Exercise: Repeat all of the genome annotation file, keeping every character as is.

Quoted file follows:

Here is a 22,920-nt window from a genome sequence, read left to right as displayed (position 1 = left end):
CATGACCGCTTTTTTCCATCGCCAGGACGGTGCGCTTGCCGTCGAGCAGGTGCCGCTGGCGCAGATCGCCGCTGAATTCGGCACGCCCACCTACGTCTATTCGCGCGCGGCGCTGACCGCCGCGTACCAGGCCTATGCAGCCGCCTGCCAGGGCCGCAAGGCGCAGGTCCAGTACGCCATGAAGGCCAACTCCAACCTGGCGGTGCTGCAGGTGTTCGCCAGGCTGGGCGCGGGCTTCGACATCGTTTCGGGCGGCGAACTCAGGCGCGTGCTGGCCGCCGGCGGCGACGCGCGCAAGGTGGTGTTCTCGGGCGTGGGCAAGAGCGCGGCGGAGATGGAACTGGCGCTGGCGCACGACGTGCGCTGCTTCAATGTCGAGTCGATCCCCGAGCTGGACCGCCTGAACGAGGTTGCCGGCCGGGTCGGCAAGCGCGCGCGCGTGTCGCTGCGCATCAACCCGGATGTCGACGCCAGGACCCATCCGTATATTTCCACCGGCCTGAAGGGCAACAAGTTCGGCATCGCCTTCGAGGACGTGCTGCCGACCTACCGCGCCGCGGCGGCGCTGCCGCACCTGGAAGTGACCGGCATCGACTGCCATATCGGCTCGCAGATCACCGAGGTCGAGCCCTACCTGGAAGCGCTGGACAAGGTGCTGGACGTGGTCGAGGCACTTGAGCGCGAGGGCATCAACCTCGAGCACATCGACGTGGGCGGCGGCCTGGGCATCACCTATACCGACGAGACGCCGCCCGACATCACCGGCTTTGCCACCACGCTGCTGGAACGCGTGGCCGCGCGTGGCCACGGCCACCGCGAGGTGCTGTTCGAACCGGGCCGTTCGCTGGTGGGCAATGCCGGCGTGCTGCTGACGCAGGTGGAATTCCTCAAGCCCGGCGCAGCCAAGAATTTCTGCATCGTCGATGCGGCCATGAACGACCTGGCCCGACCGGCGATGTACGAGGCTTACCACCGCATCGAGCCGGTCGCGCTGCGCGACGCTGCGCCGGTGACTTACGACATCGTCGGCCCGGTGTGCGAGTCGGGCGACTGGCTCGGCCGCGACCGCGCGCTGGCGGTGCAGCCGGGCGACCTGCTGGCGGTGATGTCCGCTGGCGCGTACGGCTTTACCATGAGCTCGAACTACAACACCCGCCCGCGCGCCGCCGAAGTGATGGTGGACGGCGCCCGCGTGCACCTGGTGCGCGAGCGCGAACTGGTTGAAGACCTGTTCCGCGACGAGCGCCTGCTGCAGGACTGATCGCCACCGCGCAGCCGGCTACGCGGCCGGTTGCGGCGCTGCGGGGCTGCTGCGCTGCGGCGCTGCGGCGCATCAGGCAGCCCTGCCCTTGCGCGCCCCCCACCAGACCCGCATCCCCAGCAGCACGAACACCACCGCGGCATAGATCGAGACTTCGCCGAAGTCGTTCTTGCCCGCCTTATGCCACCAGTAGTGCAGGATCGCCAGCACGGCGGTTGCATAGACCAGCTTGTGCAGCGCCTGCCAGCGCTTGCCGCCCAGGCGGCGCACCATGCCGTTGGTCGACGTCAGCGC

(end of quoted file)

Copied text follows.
Here is a 22,920-nt window from a genome sequence, read left to right as displayed (position 1 = left end):
CATGACCGCTTTTTTCCATCGCCAGGACGGTGCGCTTGCCGTCGAGCAGGTGCCGCTGGCGCAGATCGCCGCTGAATTCGGCACGCCCACCTACGTCTATTCGCGCGCGGCGCTGACCGCCGCGTACCAGGCCTATGCAGCCGCCTGCCAGGGCCGCAAGGCGCAGGTCCAGTACGCCATGAAGGCCAACTCCAACCTGGCGGTGCTGCAGGTGTTCGCCAGGCTGGGCGCGGGCTTCGACATCGTTTCGGGCGGCGAACTCAGGCGCGTGCTGGCCGCCGGCGGCGACGCGCGCAAGGTGGTGTTCTCGGGCGTGGGCAAGAGCGCGGCGGAGATGGAACTGGCGCTGGCGCACGACGTGCGCTGCTTCAATGTCGAGTCGATCCCCGAGCTGGACCGCCTGAACGAGGTTGCCGGCCGGGTCGGCAAGCGCGCGCGCGTGTCGCTGCGCATCAACCCGGATGTCGACGCCAGGACCCATCCGTATATTTCCACCGGCCTGAAGGGCAACAAGTTCGGCATCGCCTTCGAGGACGTGCTGCCGACCTACCGCGCCGCGGCGGCGCTGCCGCACCTGGAAGTGACCGGCATCGACTGCCATATCGGCTCGCAGATCACCGAGGTCGAGCCCTACCTGGAAGCGCTGGACAAGGTGCTGGACGTGGTCGAGGCACTTGAGCGCGAGGGCATCAACCTCGAGCACATCGACGTGGGCGGCGGCCTGGGCATCACCTATACCGACGAGACGCCGCCCGACATCACCGGCTTTGCCACCACGCTGCTGGAACGCGTGGCCGCGCGTGGCCACGGCCACCGCGAGGTGCTGTTCGAACCGGGCCGTTCGCTGGTGGGCAATGCCGGCGTGCTGCTGACGCAGGTGGAATTCCTCAAGCCCGGCGCAGCCAAGAATTTCTGCATCGTCGATGCGGCCATGAACGACCTGGCCCGACCGGCGATGTACGAGGCTTACCACCGCATCGAGCCGGTCGCGCTGCGCGACGCTGCGCCGGTGACTTACGACATCGTCGGCCCGGTGTGCGAGTCGGGCGACTGGCTCGGCCGCGACCGCGCGCTGGCGGTGCAGCCGGGCGACCTGCTGGCGGTGATGTCCGCTGGCGCGTACGGCTTTACCATGAGCTCGAACTACAACACCCGCCCGCGCGCCGCCGAAGTGATGGTGGACGGCGCCCGCGTGCACCTGGTGCGCGAGCGCGAACTGGTTGAAGACCTGTTCCGCGACGAGCGCCTGCTGCAGGACTGATCGCCACCGCGCAGCCGGCTACGCGGCCGGTTGCGGCGCTGCGGGGCTGCTGCGCTGCGGCGCTGCGGCGCATCAGGCAGCCCTGCCCTTGCGCGCCCCCCACCAGACCCGCATCCCCAGCAGCACGAACACCACCGCGGCATAGATCGAGACTTCGCCGAAGTCGTTCTTGCCCGCCTTATGCCACCAGTAGTGCAGGATCGCCAGCACGGCGGTTGCATAGACCAGCTTGTGCAGCGCCTGCCAGCGCTTGCCGCCCAGGCGGCGCACCATGCCGTTGGTCGACGTCAGCGC